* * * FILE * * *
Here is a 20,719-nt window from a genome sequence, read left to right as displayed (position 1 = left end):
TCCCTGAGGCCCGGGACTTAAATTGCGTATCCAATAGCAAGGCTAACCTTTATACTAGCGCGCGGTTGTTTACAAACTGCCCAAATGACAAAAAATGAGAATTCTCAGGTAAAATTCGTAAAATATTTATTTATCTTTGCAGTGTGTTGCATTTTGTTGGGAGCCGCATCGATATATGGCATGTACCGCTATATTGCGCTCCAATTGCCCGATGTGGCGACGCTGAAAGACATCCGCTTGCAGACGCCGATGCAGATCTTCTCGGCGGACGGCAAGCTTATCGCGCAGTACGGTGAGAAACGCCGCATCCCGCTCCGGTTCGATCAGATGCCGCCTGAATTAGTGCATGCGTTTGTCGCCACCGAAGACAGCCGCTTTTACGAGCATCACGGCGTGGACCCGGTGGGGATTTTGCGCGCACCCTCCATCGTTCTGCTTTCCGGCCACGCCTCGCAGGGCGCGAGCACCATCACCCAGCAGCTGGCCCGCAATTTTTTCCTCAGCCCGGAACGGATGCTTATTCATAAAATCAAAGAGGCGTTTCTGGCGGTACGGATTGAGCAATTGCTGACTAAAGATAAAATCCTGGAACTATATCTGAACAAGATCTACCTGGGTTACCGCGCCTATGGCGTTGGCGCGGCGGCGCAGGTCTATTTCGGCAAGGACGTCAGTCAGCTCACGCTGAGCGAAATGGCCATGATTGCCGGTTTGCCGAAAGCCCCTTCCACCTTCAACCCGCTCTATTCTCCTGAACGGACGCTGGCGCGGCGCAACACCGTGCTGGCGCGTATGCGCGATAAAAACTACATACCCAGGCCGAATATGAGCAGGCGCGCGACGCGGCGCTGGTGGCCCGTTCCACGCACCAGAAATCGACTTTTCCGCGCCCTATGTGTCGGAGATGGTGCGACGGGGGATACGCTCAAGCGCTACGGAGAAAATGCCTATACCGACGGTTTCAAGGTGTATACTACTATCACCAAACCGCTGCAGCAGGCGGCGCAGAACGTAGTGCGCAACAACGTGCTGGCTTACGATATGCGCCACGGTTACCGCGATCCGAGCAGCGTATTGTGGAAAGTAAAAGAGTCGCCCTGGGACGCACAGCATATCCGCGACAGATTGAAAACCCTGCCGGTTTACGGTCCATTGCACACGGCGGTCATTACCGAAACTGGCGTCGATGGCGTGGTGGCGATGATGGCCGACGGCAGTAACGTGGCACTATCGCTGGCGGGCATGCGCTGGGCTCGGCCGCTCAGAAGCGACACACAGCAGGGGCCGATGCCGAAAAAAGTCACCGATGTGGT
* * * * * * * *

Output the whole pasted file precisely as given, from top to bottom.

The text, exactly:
Here is a 20,719-nt window from a genome sequence, read left to right as displayed (position 1 = left end):
TCCCTGAGGCCCGGGACTTAAATTGCGTATCCAATAGCAAGGCTAACCTTTATACTAGCGCGCGGTTGTTTACAAACTGCCCAAATGACAAAAAATGAGAATTCTCAGGTAAAATTCGTAAAATATTTATTTATCTTTGCAGTGTGTTGCATTTTGTTGGGAGCCGCATCGATATATGGCATGTACCGCTATATTGCGCTCCAATTGCCCGATGTGGCGACGCTGAAAGACATCCGCTTGCAGACGCCGATGCAGATCTTCTCGGCGGACGGCAAGCTTATCGCGCAGTACGGTGAGAAACGCCGCATCCCGCTCCGGTTCGATCAGATGCCGCCTGAATTAGTGCATGCGTTTGTCGCCACCGAAGACAGCCGCTTTTACGAGCATCACGGCGTGGACCCGGTGGGGATTTTGCGCGCACCCTCCATCGTTCTGCTTTCCGGCCACGCCTCGCAGGGCGCGAGCACCATCACCCAGCAGCTGGCCCGCAATTTTTTCCTCAGCCCGGAACGGATGCTTATTCATAAAATCAAAGAGGCGTTTCTGGCGGTACGGATTGAGCAATTGCTGACTAAAGATAAAATCCTGGAACTATATCTGAACAAGATCTACCTGGGTTACCGCGCCTATGGCGTTGGCGCGGCGGCGCAGGTCTATTTCGGCAAGGACGTCAGTCAGCTCACGCTGAGCGAAATGGCCATGATTGCCGGTTTGCCGAAAGCCCCTTCCACCTTCAACCCGCTCTATTCTCCTGAACGGACGCTGGCGCGGCGCAACACCGTGCTGGCGCGTATGCGCGATAAAAACTACATACCCAGGCCGAATATGAGCAGGCGCGCGACGCGGCGCTGGTGGCCCGTTCCACGCACCAGAAATCGACTTTTCCGCGCCCTATGTGTCGGAGATGGTGCGACGGGGGATACGCTCAAGCGCTACGGAGAAAATGCCTATACCGACGGTTTCAAGGTGTATACTACTATCACCAAACCGCTGCAGCAGGCGGCGCAGAACGTAGTGCGCAACAACGTGCTGGCTTACGATATGCGCCACGGTTACCGCGATCCGAGCAGCGTATTGTGGAAAGTAAAAGAGTCGCCCTGGGACGCACAGCATATCCGCGACAGATTGAAAACCCTGCCGGTTTACGGTCCATTGCACACGGCGGTCATTACCGAAACTGGCGTCGATGGCGTGGTGGCGATGATGGCCGACGGCAGTAACGTGGCACTATCGCTGGCGGGCATGCGCTGGGCTCGGCCGCTCAGAAGCGACACACAGCAGGGGCCGATGCCGAAAAAAGTCACCGATGTGGT